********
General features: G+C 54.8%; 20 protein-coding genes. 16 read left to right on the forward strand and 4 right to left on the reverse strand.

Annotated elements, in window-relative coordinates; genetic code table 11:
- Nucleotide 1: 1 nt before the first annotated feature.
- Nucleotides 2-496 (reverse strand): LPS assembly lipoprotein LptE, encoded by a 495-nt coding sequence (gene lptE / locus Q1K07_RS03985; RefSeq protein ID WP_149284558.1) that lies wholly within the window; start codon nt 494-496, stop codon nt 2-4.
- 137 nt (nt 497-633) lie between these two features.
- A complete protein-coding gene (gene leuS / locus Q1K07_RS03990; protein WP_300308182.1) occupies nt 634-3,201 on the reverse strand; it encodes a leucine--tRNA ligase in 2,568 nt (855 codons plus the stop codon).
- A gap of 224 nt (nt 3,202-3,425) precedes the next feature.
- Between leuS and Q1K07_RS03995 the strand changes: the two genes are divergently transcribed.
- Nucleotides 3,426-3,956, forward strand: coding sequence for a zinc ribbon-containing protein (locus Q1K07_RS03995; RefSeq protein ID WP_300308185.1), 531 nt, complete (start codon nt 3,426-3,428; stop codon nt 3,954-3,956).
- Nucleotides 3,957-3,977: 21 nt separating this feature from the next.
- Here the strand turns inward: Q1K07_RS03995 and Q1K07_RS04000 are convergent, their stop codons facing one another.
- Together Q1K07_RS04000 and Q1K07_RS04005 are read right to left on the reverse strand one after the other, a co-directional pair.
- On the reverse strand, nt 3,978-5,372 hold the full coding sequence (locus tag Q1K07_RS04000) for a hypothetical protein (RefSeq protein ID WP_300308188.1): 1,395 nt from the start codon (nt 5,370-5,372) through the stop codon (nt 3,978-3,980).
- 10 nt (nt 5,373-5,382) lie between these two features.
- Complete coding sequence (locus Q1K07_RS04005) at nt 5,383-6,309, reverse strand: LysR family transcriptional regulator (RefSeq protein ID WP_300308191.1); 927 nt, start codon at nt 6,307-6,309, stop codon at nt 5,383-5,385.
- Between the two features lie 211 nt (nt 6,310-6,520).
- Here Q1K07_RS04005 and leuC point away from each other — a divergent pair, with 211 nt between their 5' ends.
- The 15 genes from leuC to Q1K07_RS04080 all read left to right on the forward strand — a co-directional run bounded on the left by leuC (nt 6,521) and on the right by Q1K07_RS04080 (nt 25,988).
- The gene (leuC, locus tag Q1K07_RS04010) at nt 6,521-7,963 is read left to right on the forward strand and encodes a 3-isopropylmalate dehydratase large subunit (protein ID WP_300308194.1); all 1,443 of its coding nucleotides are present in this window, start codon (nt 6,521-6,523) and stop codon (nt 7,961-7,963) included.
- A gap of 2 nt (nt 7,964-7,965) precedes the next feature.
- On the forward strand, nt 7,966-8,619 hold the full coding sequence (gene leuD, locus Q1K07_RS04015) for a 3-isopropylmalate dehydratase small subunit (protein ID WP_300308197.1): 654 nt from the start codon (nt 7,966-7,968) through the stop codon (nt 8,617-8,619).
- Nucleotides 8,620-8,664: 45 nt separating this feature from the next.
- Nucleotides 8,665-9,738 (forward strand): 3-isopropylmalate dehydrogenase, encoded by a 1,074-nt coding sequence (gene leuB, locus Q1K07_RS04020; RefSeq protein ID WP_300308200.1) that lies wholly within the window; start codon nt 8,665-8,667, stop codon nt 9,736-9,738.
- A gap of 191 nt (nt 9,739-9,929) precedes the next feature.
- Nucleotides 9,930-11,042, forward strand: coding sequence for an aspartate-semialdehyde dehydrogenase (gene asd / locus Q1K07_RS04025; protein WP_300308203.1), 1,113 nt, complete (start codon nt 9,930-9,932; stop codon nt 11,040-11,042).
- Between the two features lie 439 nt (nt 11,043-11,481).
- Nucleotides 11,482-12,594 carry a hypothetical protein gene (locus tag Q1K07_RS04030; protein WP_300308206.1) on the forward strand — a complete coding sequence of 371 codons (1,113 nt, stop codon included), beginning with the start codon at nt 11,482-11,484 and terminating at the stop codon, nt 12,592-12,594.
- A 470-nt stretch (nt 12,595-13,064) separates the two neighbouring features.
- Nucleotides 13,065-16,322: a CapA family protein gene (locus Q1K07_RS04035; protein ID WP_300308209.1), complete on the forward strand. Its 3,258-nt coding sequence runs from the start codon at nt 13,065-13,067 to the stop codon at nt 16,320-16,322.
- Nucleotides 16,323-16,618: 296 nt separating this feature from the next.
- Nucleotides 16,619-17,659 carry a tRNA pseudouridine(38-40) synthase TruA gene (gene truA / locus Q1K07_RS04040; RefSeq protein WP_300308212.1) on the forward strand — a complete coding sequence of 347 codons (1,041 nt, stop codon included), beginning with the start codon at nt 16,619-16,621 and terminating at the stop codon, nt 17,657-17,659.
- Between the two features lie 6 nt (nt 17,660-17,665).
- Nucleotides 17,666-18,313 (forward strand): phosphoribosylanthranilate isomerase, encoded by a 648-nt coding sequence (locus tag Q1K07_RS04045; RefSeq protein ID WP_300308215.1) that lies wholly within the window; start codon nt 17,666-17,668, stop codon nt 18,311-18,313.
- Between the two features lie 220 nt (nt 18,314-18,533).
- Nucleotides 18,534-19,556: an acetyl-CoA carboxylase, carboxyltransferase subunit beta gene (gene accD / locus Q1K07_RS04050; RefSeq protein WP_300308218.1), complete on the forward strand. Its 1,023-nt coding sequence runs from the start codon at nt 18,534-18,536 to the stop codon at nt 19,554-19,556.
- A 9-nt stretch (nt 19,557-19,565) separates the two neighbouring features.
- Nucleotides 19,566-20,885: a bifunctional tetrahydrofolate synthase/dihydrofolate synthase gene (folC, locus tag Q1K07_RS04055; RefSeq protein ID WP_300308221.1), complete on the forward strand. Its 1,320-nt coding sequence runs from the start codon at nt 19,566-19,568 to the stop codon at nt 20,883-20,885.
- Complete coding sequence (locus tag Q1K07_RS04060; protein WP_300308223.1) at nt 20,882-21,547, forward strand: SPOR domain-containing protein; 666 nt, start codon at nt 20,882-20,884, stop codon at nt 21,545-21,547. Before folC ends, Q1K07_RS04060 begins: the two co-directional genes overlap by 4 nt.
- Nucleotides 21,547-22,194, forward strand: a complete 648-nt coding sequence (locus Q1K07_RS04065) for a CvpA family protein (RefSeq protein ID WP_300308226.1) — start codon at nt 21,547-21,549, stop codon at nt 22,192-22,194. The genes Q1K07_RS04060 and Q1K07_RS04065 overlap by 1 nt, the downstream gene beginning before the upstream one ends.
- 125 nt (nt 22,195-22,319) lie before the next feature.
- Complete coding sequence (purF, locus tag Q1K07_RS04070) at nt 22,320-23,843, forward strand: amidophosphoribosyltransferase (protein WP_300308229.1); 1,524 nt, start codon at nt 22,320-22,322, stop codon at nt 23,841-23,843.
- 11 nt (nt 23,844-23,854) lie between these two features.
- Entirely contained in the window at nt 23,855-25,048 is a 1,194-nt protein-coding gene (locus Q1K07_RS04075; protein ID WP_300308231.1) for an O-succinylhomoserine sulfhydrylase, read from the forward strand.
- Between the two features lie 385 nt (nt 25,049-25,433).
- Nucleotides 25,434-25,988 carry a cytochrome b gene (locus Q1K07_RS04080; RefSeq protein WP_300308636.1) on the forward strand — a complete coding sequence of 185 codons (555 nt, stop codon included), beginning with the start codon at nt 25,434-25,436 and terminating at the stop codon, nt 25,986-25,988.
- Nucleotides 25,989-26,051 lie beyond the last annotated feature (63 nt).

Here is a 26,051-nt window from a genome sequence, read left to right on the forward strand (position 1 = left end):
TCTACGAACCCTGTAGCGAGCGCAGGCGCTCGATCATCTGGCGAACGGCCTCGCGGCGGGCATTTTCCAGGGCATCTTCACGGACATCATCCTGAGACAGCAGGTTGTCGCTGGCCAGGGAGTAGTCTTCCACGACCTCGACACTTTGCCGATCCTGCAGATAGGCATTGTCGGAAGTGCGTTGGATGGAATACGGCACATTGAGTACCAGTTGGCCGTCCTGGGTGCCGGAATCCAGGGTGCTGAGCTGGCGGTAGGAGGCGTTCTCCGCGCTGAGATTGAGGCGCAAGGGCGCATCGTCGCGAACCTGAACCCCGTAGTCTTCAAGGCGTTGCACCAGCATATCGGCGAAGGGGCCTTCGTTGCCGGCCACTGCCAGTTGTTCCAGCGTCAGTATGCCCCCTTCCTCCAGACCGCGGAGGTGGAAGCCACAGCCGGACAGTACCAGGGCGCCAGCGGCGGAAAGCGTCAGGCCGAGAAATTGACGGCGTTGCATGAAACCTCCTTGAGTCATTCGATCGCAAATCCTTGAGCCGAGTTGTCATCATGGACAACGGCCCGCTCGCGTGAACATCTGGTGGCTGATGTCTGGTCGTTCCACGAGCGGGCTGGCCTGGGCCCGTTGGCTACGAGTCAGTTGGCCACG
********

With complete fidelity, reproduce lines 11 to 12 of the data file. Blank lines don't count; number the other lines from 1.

- Here the strand turns inward: Q1K07_RS03995 and Q1K07_RS04000 are convergent, their stop codons facing one another.
- Together Q1K07_RS04000 and Q1K07_RS04005 are read right to left on the reverse strand one after the other, a co-directional pair.